Use of sunbeds
Exposure to artificial UV radiation, for example sunbeds, increases the risk of eye melanoma.
The risk factors for squamous cell eye cancer include
People who have HIV are at a higher risk of squamous cell carcinoma of the conjunctiva of the eye. This is almost certainly because of the effect of the virus on their immune systems.
People who have an organ transplant need to take drugs to stop their immune systems rejecting the new organ. These drugs damp down the immune system generally. Because of this, these people are at an increased risk of some types of cancer, including squamous cell carcinoma of the eye.
Human papilloma virus (HPV) may cause squamous cell carcinoma of the eye in combination with other factors. The virus causes squamous cell cancers elsewhere in the body. Infection with HPV is very common and not everyone infected will get cancer. So there are probably other factors working with the HPV that explain why some people get it and others don’t.
Sun exposure has been linked to a higher risk of squamous cell carcinoma of the eye. This type of cancer is more common in areas of the world where the sun’s light is stronger than in the UK.
Anyone whose immune system is not working as well as it should be may be more likely to develop lymphoma of the eye. This includes people who
- Are taking drugs to stop organ rejection after a transplant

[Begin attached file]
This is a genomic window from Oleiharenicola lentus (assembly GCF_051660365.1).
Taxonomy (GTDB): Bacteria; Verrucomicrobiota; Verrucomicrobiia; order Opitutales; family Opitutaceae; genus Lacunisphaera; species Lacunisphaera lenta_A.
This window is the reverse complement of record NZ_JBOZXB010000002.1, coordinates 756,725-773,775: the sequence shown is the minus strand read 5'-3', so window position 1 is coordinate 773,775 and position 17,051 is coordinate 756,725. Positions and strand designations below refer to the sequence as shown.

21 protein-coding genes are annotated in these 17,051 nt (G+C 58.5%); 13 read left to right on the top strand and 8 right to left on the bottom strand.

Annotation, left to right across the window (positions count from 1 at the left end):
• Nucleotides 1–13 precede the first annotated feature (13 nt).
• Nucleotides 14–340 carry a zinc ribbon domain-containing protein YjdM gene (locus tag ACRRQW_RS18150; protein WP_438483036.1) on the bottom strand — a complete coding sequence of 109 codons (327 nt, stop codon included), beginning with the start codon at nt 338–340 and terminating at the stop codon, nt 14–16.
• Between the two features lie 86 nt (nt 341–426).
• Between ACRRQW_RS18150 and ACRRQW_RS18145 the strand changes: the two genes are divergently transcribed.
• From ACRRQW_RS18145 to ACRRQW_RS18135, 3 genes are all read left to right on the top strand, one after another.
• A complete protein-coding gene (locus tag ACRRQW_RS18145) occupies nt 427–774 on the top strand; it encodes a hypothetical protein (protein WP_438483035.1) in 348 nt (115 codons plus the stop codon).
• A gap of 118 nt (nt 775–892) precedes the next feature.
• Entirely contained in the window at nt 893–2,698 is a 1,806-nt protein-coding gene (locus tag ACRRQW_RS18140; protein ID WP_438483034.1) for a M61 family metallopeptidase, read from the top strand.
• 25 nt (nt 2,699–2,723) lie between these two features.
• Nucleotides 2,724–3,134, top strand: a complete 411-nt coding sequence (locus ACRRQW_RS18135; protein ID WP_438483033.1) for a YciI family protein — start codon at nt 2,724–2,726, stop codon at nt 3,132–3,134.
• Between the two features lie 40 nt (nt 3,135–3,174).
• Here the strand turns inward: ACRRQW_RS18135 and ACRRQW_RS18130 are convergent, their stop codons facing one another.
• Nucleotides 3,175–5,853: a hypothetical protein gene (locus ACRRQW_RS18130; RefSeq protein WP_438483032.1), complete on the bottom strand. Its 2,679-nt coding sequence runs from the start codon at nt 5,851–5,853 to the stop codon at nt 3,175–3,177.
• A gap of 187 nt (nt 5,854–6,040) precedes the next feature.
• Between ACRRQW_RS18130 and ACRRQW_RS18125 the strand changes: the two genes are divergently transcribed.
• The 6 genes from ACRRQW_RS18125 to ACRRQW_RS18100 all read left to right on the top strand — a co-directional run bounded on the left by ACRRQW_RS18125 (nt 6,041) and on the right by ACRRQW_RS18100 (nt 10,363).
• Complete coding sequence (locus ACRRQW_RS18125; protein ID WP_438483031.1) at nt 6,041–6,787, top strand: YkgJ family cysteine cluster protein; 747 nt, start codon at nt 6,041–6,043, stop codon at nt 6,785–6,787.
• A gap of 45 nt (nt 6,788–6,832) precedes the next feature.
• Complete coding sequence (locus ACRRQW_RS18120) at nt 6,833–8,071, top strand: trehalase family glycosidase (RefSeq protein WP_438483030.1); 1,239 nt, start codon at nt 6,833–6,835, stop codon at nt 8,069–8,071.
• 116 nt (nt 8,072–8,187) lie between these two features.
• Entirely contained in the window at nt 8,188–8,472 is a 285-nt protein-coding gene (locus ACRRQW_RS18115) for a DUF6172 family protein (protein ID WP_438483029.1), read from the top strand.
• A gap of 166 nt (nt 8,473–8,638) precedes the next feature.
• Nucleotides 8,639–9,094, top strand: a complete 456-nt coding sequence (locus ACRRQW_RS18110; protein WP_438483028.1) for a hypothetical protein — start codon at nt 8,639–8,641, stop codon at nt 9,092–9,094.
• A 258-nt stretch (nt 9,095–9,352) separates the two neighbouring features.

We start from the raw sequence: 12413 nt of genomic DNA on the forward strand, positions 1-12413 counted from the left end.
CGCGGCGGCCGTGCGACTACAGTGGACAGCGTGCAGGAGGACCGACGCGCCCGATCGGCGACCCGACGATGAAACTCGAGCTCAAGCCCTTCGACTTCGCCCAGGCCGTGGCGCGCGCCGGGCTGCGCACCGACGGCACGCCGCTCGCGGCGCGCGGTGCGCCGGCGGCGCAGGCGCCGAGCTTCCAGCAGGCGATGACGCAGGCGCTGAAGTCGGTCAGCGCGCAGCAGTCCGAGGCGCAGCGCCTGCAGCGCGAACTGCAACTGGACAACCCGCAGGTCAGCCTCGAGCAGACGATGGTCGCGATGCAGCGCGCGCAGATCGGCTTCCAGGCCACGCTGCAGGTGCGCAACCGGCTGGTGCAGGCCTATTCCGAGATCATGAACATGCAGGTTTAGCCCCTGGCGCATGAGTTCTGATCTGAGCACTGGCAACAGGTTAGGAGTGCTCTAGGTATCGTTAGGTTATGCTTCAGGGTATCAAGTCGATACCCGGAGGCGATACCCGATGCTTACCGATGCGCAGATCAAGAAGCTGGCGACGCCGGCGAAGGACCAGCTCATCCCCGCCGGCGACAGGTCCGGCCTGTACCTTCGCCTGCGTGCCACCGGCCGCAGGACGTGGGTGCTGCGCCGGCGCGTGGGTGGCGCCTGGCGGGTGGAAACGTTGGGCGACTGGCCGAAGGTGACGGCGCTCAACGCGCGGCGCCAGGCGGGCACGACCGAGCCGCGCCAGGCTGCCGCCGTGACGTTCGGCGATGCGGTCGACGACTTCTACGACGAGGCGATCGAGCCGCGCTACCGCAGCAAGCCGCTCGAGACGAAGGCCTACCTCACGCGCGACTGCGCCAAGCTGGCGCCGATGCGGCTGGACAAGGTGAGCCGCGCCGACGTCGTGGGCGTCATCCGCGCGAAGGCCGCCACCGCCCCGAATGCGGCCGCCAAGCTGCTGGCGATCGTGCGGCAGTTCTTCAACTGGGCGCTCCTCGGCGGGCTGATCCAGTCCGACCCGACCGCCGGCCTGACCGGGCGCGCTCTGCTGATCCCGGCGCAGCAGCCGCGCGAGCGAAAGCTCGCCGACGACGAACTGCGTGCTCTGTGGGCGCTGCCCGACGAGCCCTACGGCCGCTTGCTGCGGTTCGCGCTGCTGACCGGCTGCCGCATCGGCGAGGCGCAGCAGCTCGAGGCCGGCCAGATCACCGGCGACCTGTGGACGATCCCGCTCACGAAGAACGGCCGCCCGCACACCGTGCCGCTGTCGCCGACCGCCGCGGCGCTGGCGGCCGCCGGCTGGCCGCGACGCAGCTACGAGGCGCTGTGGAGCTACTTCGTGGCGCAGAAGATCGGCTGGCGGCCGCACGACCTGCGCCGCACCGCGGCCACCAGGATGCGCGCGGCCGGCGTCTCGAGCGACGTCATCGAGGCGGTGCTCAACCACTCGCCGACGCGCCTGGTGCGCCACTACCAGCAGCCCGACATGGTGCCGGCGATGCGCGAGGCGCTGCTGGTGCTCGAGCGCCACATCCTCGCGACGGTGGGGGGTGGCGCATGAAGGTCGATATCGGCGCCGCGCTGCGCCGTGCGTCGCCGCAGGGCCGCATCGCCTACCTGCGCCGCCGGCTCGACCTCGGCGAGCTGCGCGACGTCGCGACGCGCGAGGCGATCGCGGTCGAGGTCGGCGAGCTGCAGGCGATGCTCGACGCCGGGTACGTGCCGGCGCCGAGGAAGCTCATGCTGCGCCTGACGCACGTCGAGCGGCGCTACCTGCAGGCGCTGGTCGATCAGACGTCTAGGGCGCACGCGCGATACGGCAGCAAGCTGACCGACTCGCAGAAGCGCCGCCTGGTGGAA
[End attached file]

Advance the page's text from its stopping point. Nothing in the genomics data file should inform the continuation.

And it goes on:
- Have HIV or AIDS
- Have auto immune diseases such as rheumatoid arthritis
- Are born with rare medical syndromes which affect their immunity
Even so, people without any of these risk factors can still develop an eye lymphoma. As with other types of lymphoma, there appears to be an increasing number of cases in people who don't have problems with their immune systems. But we don’t know why this should be. The risk is highest between the ages of 50 and 60.
A bacteria called chlamydophila psittaci may increase the risk of a type of eye lymphoma called ocular adnexal malt lymphoma. Chlamydophila psittaci can be caught by exposure to infected birds or domestic animals such as cats. This infection is rare in Europe and some studies in America have found no link with ocular adnexal malt lymphoma. This may be because of differences in exposure to chlamydophila psittaci in different countries.
Retinoblastoma is a rare type of eye cancer. In Britain around 45 children each year are diagnosed. It most commonly affects children under the age of 5. About 4 out of 10 retinoblastomas (40%) are a heritable form. This means it can run in families. Some children are born with a change (mutation) in the retinoblastoma gene (RB1 gene) that they inherited from one of their parents. Or this gene change happened in the very early stages of the child's development in the womb. They can then pass on this mutation to their children in the future.
Scientists are looking into the possible causes of the non heritable form of retinoblastoma. One Swedish study has shown that children born to older mothers have a slightly higher risk of retinoblastoma. But, a more recent study did not find an increased risk for children of older mothers. One study has shown that children whose mothers smoked during pregnancy had double the risk of retinoblastoma but more studies are needed to confirm this.